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Several Common Arthropod Pests That Infest Homes Can Also Spread Disease To Humans, But One Pest Is Capable Of Spreading Disease Only Within Southern Arizona Homes

Disease-spreading arthropod pests can be found throughout the US, the most common of which include mosquitoes, fleas, flies and cockroaches. Unlike mosquitoes and fleas, flies and cockroaches are “mechanical disease vectors,” which means that disease-causing pathogens do not live in concert with their physiology; instead, flies and cockroaches acquire pathogens from filthy conditions, such as sewers, porta potties, manure, and in the case of blow flies, rotting animal carcasses. The many pathogenic organisms that collect on the exterior body of flies and cockroaches are easily smeared on indoor surfaces, human food sources, and on humans themselves. This is why people should think twice before consuming food that has been exposed to even one fly or cockroach.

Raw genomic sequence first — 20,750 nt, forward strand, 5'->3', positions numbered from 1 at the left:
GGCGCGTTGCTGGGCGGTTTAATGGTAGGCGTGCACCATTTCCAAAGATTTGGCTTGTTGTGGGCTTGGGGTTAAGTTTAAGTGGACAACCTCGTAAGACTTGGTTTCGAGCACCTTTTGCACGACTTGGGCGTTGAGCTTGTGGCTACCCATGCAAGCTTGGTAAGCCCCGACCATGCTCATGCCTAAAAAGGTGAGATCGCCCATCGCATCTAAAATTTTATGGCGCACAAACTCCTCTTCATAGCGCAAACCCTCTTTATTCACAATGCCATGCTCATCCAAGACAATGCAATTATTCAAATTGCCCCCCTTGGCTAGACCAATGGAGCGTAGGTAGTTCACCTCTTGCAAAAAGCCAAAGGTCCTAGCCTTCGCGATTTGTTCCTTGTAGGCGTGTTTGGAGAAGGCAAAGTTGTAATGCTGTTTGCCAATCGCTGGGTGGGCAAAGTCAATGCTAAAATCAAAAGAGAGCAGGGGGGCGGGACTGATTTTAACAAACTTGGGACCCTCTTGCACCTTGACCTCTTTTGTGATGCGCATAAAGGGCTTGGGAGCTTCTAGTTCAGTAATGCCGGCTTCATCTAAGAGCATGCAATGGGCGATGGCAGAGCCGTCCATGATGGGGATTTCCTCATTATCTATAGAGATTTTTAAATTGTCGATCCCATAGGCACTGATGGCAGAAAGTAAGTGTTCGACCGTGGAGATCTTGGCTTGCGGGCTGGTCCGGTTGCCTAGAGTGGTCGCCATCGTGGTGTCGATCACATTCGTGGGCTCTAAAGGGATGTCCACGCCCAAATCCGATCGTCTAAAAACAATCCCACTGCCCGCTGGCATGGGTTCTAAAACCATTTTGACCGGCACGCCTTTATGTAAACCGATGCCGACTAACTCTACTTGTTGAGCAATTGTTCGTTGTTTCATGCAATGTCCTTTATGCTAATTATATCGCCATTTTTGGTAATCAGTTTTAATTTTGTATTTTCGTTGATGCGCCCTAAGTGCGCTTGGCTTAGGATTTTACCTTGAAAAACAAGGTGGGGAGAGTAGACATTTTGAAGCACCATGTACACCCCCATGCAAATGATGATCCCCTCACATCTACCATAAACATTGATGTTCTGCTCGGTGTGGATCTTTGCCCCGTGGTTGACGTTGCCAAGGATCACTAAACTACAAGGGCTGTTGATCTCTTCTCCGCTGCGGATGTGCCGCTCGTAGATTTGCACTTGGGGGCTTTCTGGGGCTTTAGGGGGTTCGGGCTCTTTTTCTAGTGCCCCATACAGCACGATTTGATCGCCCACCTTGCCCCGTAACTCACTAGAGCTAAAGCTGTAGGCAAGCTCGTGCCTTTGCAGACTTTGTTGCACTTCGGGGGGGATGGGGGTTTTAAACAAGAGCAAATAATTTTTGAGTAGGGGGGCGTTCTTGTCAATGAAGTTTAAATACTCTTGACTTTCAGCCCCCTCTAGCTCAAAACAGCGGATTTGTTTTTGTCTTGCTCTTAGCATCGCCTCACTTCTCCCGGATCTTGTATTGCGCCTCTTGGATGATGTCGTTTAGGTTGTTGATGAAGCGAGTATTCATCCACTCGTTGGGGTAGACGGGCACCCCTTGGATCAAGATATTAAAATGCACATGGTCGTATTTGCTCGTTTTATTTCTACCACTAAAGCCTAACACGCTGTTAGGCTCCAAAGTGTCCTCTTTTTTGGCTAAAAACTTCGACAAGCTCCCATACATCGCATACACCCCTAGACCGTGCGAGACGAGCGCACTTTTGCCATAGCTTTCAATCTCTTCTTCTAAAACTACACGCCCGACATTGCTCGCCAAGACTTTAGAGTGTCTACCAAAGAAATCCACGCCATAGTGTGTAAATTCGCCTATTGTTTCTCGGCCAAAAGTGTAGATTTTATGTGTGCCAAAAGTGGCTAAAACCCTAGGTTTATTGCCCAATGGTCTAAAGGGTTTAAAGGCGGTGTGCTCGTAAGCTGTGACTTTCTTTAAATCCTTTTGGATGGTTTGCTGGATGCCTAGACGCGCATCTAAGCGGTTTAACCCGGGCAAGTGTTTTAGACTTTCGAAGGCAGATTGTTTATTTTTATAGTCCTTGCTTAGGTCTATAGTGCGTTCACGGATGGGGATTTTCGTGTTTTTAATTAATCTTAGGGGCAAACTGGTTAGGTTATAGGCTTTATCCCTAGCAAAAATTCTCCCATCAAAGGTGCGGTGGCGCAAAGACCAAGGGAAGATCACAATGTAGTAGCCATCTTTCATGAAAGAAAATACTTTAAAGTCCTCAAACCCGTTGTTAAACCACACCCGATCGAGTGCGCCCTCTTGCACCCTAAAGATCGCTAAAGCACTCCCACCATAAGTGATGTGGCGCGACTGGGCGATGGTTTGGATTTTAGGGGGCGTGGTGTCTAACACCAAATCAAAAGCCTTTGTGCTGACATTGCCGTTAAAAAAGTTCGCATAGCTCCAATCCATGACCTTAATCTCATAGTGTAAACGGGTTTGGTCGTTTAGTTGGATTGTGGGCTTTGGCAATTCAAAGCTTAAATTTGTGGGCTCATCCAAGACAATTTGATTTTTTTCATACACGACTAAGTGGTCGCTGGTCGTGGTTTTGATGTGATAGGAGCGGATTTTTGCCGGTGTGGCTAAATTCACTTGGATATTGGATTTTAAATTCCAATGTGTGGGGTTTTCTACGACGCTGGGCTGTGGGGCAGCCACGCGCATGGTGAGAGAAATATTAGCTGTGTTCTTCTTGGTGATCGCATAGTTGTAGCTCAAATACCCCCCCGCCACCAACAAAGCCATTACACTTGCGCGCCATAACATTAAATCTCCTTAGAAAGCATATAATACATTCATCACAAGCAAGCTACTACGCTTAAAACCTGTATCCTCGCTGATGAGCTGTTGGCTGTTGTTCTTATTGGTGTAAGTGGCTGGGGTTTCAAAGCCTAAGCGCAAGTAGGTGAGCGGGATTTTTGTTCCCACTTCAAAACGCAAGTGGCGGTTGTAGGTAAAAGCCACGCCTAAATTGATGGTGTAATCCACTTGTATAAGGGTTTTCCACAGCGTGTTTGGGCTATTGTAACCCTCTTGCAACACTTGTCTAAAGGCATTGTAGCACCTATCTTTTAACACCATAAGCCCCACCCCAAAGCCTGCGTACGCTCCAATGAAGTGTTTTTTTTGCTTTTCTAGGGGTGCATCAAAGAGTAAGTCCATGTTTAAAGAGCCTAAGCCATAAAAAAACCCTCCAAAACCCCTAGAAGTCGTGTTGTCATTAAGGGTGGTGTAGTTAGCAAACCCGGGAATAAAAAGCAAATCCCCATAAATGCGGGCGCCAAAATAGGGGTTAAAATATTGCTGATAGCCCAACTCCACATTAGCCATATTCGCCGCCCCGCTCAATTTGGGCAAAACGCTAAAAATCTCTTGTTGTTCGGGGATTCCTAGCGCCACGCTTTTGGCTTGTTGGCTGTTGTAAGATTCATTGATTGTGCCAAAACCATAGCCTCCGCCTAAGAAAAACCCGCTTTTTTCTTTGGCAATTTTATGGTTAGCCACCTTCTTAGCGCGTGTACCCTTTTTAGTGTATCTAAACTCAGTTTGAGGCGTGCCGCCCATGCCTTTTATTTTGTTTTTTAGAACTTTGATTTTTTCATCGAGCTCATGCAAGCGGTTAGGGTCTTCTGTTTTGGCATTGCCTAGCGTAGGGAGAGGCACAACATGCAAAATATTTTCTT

Mosquitoes and fleas acquire pathogens from the blood-meals they collect from infected birds and other animals. These pathogens rely on the biology of mosquitoes and fleas in order to survive and develop into infectious microorganisms. Infected mosquitoes and fleas transmit pathogens into the human bloodstream with their bites, causing disease. This makes fleas and mosquitoes “biological disease vectors.” Ticks are the most significant arthropod vectors in the US, as they transmit diseases to humans more frequently than any other arthropod vector in the country. For example, during 2013, the most common tick-borne disease, lyme disease, infected more than 36,000 people in the US, while the most common mosquito-borne disease, the west Nile virus, infected only 2,469 people in the country. Although lyme disease is not a threat in Arizona, the state currently sees the greatest number of people infected with Rocky Mountain spotted fever (RMSF) when compared to all other US states.

The only tick species that establishes infestations in homes is the brown dog tick, but luckily for most Americans, this species generally does not spread disease to humans. However, brown dog ticks spread RMSF in a region of northern Mexico and southern Arizona, and this is the only area in the US were brown dog ticks spread disease to humans. Researchers have collected infected brown dog tick specimens from southern Arizona homes, and this species’ ability to spread disease within homes may explain the high rate of Rocky Mountain spotted fever infections in the state.

Have you ever found ticks in your home?

 

 

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